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๐Ÿ“‰ Yield Curve Inversion - What Is It and Why Does It Matter? Thumbnail

๐Ÿ“‰ Yield Curve Inversion - What Is It and Why Does It Matter?

๐Ÿ“‰ Yield Curve Inversion - What Is It and Why Does It Matter?

The market recovery has hit a bump due to uncertainty around interest rates and the Federal Reserve. Interest rates have driven markets all year with significant impacts on risk assets, economic growth, the housing market, energy costs, and the value of the dollar and foreign currency exchange rates. In an environment like this, market expectations matter just as much, if not more, as the actual numbers.

We discuss in this episode of The Wealth Effect Podcast:
๐Ÿ“‰  Yield Curve Inversion
โ“  Future Interest Rate Expectations
๐Ÿ˜๏ธ  The Softening Housing Market


Matt Faubion, CFPยฎ

Founder - Wealth Manager

Show notes and charts:

The yield curve is inverted

Traditionally, economists and market professionals look at the difference between 10-year and 2-year Treasury yields. When the difference is positive, we say the yield curve is "steep" (it slopes upward to the right, as it did a year ago). We say the yield curve is "flat when the difference is slight." When the difference is negative, i.e., 2-year yields are above 10-year yields, the curve is inverted (it slopes downward to the right), as it is today.

The Fed has reiterated its plan to fight inflation with higher rates

Today's unusual curve represents that the Fed will need to keep short-term rates high to combat inflation, even as long-term growth expectations fall. As the chart above shows, the market expects the Fed to increase policy rates to about 3.75% by early next year, up from a target range of 2.25% to 2.50% today, before allowing rates to moderate.

The housing market has softened

As it has all year long, high and accelerating interest rates affect investors and consumers in many ways. Mortgage rates, for instance, are at their highest level since the global financial crisis, with the 30-year fixed averaging 5.5%. These higher borrowing costs have cooled the housing market. The number of housing starts, new building permits, and existing homes sold have declined. The number of months of new home inventory, the ratio of new homes for sale vs. sold, has risen to 10.9, the highest since the Great Recession.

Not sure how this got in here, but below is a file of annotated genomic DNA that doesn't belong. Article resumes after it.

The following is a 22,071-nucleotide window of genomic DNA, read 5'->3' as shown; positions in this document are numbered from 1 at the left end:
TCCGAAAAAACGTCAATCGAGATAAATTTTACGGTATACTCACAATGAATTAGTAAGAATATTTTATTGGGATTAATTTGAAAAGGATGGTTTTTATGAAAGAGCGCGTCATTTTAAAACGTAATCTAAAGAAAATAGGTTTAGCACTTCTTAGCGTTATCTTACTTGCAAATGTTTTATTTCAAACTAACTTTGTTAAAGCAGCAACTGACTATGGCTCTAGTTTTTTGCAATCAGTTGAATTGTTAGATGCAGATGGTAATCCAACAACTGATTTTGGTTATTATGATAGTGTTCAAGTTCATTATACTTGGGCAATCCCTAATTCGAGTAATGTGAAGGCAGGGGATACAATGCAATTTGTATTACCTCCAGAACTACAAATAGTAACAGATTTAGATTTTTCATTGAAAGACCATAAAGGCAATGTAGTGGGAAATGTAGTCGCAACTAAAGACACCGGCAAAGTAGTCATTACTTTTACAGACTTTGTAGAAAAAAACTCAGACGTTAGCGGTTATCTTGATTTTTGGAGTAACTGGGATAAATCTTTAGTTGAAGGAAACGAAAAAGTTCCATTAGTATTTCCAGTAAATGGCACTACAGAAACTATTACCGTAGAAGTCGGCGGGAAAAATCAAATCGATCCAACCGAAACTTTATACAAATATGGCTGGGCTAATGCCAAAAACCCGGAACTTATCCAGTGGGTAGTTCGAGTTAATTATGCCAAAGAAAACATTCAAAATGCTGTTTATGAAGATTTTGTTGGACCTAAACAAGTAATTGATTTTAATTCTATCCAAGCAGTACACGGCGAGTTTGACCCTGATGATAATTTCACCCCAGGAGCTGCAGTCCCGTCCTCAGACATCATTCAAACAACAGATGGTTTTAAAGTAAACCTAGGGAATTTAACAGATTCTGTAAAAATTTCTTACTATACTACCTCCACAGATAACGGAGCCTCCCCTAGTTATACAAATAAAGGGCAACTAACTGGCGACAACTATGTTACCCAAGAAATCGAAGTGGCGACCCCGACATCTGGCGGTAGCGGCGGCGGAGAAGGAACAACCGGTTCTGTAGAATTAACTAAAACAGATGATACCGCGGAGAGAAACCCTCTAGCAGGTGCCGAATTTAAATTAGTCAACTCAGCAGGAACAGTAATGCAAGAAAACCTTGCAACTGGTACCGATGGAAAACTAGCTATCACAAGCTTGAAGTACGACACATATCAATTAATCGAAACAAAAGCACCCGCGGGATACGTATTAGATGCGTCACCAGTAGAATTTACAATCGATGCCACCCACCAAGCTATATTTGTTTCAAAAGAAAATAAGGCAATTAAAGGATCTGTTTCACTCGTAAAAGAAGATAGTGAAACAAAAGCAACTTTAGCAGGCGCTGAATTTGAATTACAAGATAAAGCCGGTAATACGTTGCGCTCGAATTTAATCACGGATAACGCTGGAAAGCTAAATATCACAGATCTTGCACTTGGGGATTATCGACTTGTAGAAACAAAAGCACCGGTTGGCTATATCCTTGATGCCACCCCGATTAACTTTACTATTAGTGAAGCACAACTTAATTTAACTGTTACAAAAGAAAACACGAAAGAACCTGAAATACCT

In this environment, inflation will take time to cool down, which means that the fed funds rate will likely remain high through the first part of 2023. After the rapid historic recovery over the previous two years, a slowing economy is natural and expected. The fact that the Fed needs to thread the needle between these two challenges increases the odds of market over- and under-reactions. The recent market rally is evidence of this where many market participants were calling for a resumption of the previous bull market off of the June stock market lows, only to get hit hard when the reality of a hawkish Fed came into full view last week. The bottom line: The market recovery has hit a snag as investors adjust to new Fed expectations of tighter monetary policy for longer. With the yield curve still inverted, investors should anticipate, yet remain patient and disciplined, through an environment of continued market volatility. Avoiding the urge to overreact, especially during periods of volatility, is the key to staying on track to achieve long-term financial goals.

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